At conference halls throughout the year, groups of students work intensely to complete digital challenges in cyberspace, vying to win so-called Capture the Flag Contests, such as several hosted by Deloitte. The company sponsors several such educational cybersecurity competitions, including recently at AFCEA Alamo ACE in San Antonio and in Colorado Springs at the AFCEA Rocky Mountain Cyberspace Symposium.
The U.S. military relies heavily on companies to research, develop and manufacture innovative technologies to support missions. This hasn’t always been the case. A century ago, it was often the armed services that conceived and created the latest solutions. But when the world goes to war, it’s all hands on deck.
With unlimited resources, delving into fantastical technical solutions is easy. However, in the real world, the government and the private sector must solve real-life problems with realistic budgets. And today, both funds and available expertise are at a premium. Consequently, agencies must rely on companies they trust, and corporations only thrive when they invest in solutions likely to flourish in the future.
Five cyber technology firms will vie for top honors as a six-month series of Innovation Showcase competitions reaches its climax on February 27 in Arlington, Virginia. These efforts are part of an ongoing attempt by AFCEA to apply the principle of the popular venture capital television show to bring new technologies to the attention of government organizations seeking vital solutions. Following the cyber technology Innovation Showcase, AFCEA will host another Innovation Showcase at its Small Business Innovation Summit on May 1.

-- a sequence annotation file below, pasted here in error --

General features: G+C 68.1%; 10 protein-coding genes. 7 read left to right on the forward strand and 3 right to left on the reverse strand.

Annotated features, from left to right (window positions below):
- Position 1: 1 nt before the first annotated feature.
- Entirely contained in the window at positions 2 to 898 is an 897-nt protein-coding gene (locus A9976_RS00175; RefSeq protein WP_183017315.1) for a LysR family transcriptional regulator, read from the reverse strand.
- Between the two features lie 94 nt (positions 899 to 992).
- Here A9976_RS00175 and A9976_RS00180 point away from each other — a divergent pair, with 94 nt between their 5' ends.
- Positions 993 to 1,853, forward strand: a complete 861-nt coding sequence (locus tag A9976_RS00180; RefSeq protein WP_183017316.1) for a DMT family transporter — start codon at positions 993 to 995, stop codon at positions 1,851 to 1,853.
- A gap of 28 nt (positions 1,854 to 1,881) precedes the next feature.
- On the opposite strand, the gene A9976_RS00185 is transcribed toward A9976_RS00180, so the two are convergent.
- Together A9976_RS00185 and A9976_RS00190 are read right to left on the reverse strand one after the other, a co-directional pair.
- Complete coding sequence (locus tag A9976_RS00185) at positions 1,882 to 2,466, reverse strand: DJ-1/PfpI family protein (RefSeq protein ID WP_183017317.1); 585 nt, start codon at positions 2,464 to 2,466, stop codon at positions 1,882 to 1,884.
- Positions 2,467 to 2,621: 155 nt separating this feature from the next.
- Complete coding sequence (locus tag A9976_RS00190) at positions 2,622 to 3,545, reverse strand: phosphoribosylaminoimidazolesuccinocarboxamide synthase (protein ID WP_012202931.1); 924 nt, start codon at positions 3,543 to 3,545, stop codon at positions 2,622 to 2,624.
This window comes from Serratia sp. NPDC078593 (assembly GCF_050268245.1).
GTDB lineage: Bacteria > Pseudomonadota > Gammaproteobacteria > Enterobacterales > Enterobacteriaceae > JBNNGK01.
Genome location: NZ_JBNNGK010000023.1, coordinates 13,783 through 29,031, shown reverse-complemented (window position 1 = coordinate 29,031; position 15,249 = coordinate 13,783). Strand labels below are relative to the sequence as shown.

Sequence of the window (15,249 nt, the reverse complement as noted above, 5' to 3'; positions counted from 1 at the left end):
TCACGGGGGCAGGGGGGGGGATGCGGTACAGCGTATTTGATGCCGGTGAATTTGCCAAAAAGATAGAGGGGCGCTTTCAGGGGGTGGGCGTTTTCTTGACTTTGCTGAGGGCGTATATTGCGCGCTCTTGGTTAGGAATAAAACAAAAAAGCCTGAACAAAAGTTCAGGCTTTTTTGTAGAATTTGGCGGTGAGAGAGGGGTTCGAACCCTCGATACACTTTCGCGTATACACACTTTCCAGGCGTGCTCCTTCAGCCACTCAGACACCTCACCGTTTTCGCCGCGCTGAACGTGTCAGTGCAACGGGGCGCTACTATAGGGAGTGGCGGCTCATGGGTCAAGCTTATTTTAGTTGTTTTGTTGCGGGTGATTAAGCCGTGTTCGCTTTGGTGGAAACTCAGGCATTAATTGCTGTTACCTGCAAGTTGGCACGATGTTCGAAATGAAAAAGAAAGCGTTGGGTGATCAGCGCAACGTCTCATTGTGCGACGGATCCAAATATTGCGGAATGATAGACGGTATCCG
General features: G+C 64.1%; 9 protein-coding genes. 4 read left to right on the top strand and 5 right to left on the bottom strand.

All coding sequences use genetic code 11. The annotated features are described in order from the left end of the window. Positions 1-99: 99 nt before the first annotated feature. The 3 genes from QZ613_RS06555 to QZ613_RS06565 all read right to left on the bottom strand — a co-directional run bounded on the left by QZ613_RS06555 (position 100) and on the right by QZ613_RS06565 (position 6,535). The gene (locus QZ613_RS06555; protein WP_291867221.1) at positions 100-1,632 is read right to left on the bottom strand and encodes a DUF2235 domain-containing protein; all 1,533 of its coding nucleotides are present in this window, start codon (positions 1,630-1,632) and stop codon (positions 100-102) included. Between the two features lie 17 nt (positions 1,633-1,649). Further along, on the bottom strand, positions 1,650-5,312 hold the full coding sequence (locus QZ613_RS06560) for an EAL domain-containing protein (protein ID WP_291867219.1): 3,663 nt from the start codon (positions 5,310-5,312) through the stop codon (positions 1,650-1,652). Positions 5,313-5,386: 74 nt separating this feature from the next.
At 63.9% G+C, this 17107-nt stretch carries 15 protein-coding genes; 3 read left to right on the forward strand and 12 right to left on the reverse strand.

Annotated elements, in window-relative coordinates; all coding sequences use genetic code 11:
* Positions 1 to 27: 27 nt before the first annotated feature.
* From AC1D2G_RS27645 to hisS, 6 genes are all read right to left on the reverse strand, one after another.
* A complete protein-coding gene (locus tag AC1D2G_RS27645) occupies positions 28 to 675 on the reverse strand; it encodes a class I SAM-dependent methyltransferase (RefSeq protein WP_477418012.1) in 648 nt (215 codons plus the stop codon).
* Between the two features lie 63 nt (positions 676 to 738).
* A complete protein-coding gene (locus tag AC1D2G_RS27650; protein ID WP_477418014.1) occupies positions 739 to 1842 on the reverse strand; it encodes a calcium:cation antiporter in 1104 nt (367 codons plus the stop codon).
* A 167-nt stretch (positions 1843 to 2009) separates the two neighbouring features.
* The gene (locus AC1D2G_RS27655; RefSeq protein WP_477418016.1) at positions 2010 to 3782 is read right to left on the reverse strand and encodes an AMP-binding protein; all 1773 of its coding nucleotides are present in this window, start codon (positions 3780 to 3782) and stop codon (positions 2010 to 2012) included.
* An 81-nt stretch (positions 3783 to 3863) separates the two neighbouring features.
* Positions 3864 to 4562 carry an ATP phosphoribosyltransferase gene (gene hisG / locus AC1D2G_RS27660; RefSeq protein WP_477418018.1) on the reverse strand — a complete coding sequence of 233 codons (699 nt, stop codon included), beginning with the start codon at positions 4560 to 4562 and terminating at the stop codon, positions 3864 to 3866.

In a first-of-its-kind move, new sustaining AFCEA corporate member Abacus Technology is offering its employees associate AFCEA memberships as an employee benefit. So far, the company has signed up 300 employees.
“I wish we had done it sooner because we really have gotten a lot of positive feedback,” says Alice Solomon, a vice president of Abacus. “When we were trying to come up with approaches for tightening up our community, it just seemed like a logical thing to do,” she adds.